Clorox Green Works edged out other U.S. consumer brands in a consumer rating of top U.S. green brands.
Burt’s Bees, Tom’s of Maine, S.C. Johnson & Son and Toyota rounded out the top five, in order, according to the 2009 Global Green Brands study, which also polled consumers in the UK, China, Brazil, India, Germany and France.
The research finds that consumers in the more developed U.S., UK, Germany and France tend to have more congruous attitudes about green brands. Consumers in Brazil, India and China tend to seek out green items and favor companies they consider to be green.
Consumers in all nations agreed that green products cost more. By and large, they said they intend to spend more on green products this year. Consumers in India (78 percent), China (73 percent) and Brazil (73 percent) said they were likely to spend more on green items than last year.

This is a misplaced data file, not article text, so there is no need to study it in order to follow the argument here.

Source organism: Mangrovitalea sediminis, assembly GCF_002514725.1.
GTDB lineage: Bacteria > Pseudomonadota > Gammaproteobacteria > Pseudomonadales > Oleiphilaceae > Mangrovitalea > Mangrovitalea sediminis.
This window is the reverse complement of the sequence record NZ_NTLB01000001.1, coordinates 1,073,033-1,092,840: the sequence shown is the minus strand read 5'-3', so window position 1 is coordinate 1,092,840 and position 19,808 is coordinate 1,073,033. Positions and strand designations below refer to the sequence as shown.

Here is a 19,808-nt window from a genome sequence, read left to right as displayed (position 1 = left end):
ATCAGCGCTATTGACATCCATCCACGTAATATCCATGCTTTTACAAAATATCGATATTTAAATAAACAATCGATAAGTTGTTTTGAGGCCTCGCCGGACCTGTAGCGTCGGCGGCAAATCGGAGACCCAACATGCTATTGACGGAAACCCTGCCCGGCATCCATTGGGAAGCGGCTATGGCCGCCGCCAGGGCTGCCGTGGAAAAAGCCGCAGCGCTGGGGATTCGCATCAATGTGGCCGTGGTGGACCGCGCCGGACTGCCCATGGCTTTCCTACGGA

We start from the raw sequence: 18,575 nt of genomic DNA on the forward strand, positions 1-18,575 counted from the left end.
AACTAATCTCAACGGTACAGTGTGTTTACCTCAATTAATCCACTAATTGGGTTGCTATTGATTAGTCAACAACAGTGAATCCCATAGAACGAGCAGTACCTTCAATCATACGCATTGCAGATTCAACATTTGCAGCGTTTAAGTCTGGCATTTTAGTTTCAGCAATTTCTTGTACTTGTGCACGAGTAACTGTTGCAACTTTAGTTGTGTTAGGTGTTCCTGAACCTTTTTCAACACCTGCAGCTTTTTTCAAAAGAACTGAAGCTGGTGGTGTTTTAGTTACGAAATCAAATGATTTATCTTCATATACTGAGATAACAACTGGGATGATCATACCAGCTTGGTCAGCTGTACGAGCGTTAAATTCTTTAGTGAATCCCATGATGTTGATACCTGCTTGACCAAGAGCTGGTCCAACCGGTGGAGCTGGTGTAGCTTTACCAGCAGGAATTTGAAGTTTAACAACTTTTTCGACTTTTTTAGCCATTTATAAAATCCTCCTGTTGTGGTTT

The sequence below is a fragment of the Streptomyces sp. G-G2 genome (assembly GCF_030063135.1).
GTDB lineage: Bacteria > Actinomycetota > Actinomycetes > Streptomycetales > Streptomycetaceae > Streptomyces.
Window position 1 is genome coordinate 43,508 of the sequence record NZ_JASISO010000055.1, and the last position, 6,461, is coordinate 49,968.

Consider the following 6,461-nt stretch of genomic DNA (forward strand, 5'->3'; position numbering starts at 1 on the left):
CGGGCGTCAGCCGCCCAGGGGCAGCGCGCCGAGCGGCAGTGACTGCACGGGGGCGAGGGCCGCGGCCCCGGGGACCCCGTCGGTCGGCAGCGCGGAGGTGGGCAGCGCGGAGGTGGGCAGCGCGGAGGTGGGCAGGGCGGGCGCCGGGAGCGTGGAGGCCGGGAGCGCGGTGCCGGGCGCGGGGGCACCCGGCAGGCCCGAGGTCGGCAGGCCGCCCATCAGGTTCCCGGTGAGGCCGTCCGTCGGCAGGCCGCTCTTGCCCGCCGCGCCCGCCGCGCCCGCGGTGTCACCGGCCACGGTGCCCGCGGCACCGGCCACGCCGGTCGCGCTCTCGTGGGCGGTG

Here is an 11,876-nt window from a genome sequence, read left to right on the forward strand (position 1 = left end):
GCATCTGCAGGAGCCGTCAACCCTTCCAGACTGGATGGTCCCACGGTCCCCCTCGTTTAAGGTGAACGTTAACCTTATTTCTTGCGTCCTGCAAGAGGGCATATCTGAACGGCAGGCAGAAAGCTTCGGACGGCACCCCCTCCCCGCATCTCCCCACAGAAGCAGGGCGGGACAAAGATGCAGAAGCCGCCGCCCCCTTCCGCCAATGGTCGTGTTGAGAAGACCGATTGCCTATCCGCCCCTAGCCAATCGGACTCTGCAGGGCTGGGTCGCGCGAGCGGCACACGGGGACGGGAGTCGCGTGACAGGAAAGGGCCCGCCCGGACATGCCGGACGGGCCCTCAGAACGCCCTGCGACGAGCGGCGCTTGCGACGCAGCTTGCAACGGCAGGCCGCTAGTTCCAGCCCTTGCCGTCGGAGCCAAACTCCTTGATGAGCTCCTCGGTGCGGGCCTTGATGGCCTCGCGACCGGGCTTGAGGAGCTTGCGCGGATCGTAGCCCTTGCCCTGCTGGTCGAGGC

“While reducing toxics heads the list of consumer priorities the data also show that the public holds companies accountable for good environmental behavior across the board,” said Dan Esty, chairman of Esty Environmental Partners, which co-sponsored the research. “Consumers expect companies to recycle, use energy efficiently, reduce packaging, and pursue green innovation. So to gain loyalty, a company’s environmental strategy must be comprehensive.”
Consumers in the U.S., Germany, China and India agree that the state of the environment in their country is “on the right track.” Those in the UK, France and Brazil think the opposite.
Consumers cite different influencers on their purchase decisions. In the U.S. and China, recommendations from friends are the most effective. In France, Germany and India, past experiences with the product prove most influential. Consumers in the UK and Brazil pay attention to the media.
Do you want your brand to stand out from others? A separate brand study, the U.S. Climate Brand Index, found that the top brand spots were dominated by manufacturing and auto brands with big ad budgets.